Proper refueling when you train isn't just about eating when you're hungry and stopping when you're full, and it's hard to get enough calories when you're avoiding the often demonized calorie-dense foods"> Proper refueling when you train isn't just about eating when you're hungry and stopping when you're full, and it's hard to get enough calories when you're avoiding the often demonized calorie-dense foods">

Eating “healthy” could harm your performance


Proper refueling when you train isn’t just about eating when you’re hungry and stopping when you’re full, and it’s hard to get enough calories when you’re avoiding the often demonized calorie-dense foods. As we fortunately suffer an earthquake cultural change far from traditional diets and restrictive diet, more subtle dietary rules like “do not eat processed foods” or “limit carbs” persist among health-conscious people. These principles may seem trivial, but the problem with food rules is that they almost always decrease your calorie intake, and many active people have internalized ideas that make it difficult to consume enough energy throughout the day. Limiting carbohydrates may mean replacing bread with vegetables, and avoiding processed foods may cause you to forgo on-the-go snacks or tasty desserts.

Kelly Jones, a Philadelphia-based certified sports dietitian who has consulted for USA Swimming and the Philadelphia Phillies, sees him often. “The majority of clients who come to our practice, as well as the athletes whose teams I consult, are running out of fuel in one way or another,” she says. Jones explains that they’re not eating enough overall, not getting enough carbs, or not eating the right nutrients at the right time. Below, two sports nutrition experts share the fueling mistakes they often see athletes make, and how to avoid them.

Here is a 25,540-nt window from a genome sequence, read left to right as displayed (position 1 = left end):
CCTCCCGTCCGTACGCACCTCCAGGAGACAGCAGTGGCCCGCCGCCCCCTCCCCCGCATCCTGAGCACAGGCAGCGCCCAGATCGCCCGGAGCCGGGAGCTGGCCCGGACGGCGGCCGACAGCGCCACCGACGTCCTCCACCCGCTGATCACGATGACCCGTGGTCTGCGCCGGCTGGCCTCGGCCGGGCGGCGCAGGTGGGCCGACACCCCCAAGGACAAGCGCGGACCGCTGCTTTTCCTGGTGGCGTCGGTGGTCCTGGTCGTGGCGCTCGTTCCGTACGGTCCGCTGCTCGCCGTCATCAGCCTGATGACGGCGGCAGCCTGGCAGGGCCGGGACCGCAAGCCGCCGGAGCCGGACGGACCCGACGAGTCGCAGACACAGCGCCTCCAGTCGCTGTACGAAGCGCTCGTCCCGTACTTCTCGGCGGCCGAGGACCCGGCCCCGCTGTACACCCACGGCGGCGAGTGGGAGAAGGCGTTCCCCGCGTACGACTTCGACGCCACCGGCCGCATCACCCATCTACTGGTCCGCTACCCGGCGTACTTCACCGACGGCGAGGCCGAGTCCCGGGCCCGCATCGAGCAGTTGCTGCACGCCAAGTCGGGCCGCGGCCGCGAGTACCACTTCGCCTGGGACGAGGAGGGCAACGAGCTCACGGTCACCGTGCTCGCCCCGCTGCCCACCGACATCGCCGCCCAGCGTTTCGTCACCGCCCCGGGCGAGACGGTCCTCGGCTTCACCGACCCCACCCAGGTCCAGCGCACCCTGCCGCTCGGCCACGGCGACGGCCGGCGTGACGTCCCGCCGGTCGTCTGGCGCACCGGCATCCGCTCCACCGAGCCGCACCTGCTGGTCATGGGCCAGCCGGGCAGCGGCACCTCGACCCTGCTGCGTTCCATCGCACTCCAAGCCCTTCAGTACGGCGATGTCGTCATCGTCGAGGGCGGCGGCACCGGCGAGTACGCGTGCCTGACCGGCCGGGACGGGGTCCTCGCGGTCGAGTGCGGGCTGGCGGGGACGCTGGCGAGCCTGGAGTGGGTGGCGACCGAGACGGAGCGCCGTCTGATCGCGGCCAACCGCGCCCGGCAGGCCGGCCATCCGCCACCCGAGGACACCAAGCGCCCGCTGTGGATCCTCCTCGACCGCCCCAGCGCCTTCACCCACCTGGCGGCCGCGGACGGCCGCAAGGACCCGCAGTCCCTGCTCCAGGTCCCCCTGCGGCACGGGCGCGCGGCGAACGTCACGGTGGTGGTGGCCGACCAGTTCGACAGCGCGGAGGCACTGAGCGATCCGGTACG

Vegetables are not always better

Fruits and vegetables are essential to an overall healthy diet and athletes, like everyone else, should aim for five servings a day. But it’s possible to overdo it, especially if you subscribe to eat clean, or the idea that whole foods are always better. “Athletes can eat lots of high-volume ‘healthy’ foods like squash, salads, and vegetables, which makes them feel full even if they haven’t met their calorie needs,” says Anne Guzman, sports nutritionist and researcher at Brock University in Ontario. Vegetables high in fiber and water fill you up, but they’re relatively low in calories and macronutrients, which means they don’t provide much energy. Take a look at your meals: Are you mixing an adequate portion of fats, carbs, and protein with your vegetables? A kale salad with tomatoes, cucumbers and sprouts is a great start, but try adding calorie-dense toppings like nuts, cheese, chicken, avocado and olive oil. olive and eat a slice of bread next to it.